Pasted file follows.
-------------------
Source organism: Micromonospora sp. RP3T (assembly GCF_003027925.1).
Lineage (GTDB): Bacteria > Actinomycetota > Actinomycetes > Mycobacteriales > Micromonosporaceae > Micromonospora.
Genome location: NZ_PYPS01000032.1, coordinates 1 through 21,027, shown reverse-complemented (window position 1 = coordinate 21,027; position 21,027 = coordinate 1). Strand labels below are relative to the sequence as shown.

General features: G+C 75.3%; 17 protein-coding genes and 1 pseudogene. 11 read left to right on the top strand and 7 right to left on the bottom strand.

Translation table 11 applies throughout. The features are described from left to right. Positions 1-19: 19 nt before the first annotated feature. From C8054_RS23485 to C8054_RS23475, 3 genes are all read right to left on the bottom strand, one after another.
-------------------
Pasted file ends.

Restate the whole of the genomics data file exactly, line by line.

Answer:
Source organism: Micromonospora sp. RP3T (assembly GCF_003027925.1).
Lineage (GTDB): Bacteria > Actinomycetota > Actinomycetes > Mycobacteriales > Micromonosporaceae > Micromonospora.
Genome location: NZ_PYPS01000032.1, coordinates 1 through 21,027, shown reverse-complemented (window position 1 = coordinate 21,027; position 21,027 = coordinate 1). Strand labels below are relative to the sequence as shown.

General features: G+C 75.3%; 17 protein-coding genes and 1 pseudogene. 11 read left to right on the top strand and 7 right to left on the bottom strand.

Translation table 11 applies throughout. The features are described from left to right. Positions 1-19: 19 nt before the first annotated feature. From C8054_RS23485 to C8054_RS23475, 3 genes are all read right to left on the bottom strand, one after another.